# On Mapping Mountains, Using a Few Simple Tricks

## Multiplied, Equalized, Displaced… and Corrected

The last variation is a bit longer than the others, obviously because it has more steps.

First, I take the multiplied height map from the previous example.

This has the following histogram (graph showing relative frequency of different values present in the image).

It is very easy to see that almost all the values are less than half the range. in fact, the mean is 62.8, slightly less than a quarter of the maximum value, and the median is 99, well under 50% grey. This histogram illustrates why the ‘multiplied’ version of the mountains has so many low areas (so much low area? Neither one sounds right). Using the color equalization function (color -> auto -> equalize) stretches the values out so the image is closer to balanced between light and dark.

I can see already that we’ve got regions that are totally blown out. No worries, there’s an easy fix for that I’ll show later.

The histogram looks pretty unnatural, but illustrates a more balanced image.

The mean is now 128.7 and the median 129, both very slightly more than 50% grey, and there’s a wider standard deviation is about twice what it was before (79 vs. 39). The image has a few problems, for my purposes, but I can work with it.

First, let’s displace it. Same noise layers and settings as before.

Blowouts… blowouts everywhere… but I can see the mountain ranges still demonstrate the ‘bigness’ I want and variation in the ridge line heights and positions.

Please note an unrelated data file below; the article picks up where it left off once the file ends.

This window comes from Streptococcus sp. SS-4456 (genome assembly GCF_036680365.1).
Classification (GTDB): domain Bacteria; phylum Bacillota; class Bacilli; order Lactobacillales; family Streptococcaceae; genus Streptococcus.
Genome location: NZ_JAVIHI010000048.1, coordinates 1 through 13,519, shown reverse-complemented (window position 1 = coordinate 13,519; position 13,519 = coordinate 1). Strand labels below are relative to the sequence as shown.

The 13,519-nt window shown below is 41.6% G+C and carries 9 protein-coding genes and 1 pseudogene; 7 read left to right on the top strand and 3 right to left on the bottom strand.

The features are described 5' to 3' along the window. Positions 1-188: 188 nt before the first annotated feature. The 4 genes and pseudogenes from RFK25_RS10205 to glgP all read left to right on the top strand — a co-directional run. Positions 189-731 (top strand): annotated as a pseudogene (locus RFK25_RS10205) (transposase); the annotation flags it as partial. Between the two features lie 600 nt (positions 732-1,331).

Color it.

Blowouts aren’t quite as pronounced because the colors are more similar, but I’m pretty sure they’ll be brought out by the bump map.

… and I was correct. Plateaus are the highest form of flattery, I suppose.

Sorry.

I mentioned an easy fix earlier. By (absolutely no) great coincidence, I used the same noise layers and displacement map settings for everything. I’ll just grab the bump map from my ‘multiplied displacement’ mountains and drop it on top.

This gives some texture on top of the mountains and masks the blown-out plateaus. I like it, what happens if we do that twice? Doubling the additional bump map layer…

A bit stronger yet. I might not use this all the time, but I can see using it sometimes. The not-equalized, not doubled-bumps version is rather more subtle and appropriate for many maps, this is more bold.

Of course, you could split the difference, as it were, and double the bump map on the multiplied not-equalized version.

This brings out the mountains more. Be cautious, though; doing this too much does bad things.

After adding the bumps layer five more times, the northwest faces are getting blown out and the southeast faces lost in shadow. An interesting effect sometimes, and I’ve deliberately used it on occasion, but I think not what we want here.

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